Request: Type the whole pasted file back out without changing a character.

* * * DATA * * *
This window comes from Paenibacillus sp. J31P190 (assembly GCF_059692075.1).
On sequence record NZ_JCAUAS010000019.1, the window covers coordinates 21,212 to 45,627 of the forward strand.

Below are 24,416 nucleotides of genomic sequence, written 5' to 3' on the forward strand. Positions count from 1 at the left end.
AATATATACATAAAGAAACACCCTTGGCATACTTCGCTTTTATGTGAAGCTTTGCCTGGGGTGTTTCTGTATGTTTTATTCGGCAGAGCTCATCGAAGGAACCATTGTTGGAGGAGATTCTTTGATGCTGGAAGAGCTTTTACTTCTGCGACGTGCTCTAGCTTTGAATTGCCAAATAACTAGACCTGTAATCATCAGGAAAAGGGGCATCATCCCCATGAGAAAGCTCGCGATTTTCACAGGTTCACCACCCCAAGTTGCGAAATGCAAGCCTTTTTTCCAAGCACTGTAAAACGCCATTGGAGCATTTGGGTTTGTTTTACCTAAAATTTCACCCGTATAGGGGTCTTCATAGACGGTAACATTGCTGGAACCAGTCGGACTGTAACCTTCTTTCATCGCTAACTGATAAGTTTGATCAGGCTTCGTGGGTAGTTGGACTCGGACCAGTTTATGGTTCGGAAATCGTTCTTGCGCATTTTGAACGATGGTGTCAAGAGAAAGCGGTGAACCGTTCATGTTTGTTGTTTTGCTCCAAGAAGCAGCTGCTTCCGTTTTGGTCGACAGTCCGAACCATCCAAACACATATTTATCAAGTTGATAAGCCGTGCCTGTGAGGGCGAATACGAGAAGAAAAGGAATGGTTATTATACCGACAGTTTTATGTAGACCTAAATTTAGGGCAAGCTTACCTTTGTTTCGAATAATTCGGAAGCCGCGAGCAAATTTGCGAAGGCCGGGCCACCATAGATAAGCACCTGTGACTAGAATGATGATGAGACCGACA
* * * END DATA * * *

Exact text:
This window comes from Paenibacillus sp. J31P190 (assembly GCF_059692075.1).
On sequence record NZ_JCAUAS010000019.1, the window covers coordinates 21,212 to 45,627 of the forward strand.

Below are 24,416 nucleotides of genomic sequence, written 5' to 3' on the forward strand. Positions count from 1 at the left end.
AATATATACATAAAGAAACACCCTTGGCATACTTCGCTTTTATGTGAAGCTTTGCCTGGGGTGTTTCTGTATGTTTTATTCGGCAGAGCTCATCGAAGGAACCATTGTTGGAGGAGATTCTTTGATGCTGGAAGAGCTTTTACTTCTGCGACGTGCTCTAGCTTTGAATTGCCAAATAACTAGACCTGTAATCATCAGGAAAAGGGGCATCATCCCCATGAGAAAGCTCGCGATTTTCACAGGTTCACCACCCCAAGTTGCGAAATGCAAGCCTTTTTTCCAAGCACTGTAAAACGCCATTGGAGCATTTGGGTTTGTTTTACCTAAAATTTCACCCGTATAGGGGTCTTCATAGACGGTAACATTGCTGGAACCAGTCGGACTGTAACCTTCTTTCATCGCTAACTGATAAGTTTGATCAGGCTTCGTGGGTAGTTGGACTCGGACCAGTTTATGGTTCGGAAATCGTTCTTGCGCATTTTGAACGATGGTGTCAAGAGAAAGCGGTGAACCGTTCATGTTTGTTGTTTTGCTCCAAGAAGCAGCTGCTTCCGTTTTGGTCGACAGTCCGAACCATCCAAACACATATTTATCAAGTTGATAAGCCGTGCCTGTGAGGGCGAATACGAGAAGAAAAGGAATGGTTATTATACCGACAGTTTTATGTAGACCTAAATTTAGGGCAAGCTTACCTTTGTTTCGAATAATTCGGAAGCCGCGAGCAAATTTGCGAAGGCCGGGCCACCATAGATAAGCACCTGTGACTAGAATGATGATGAGACCGACA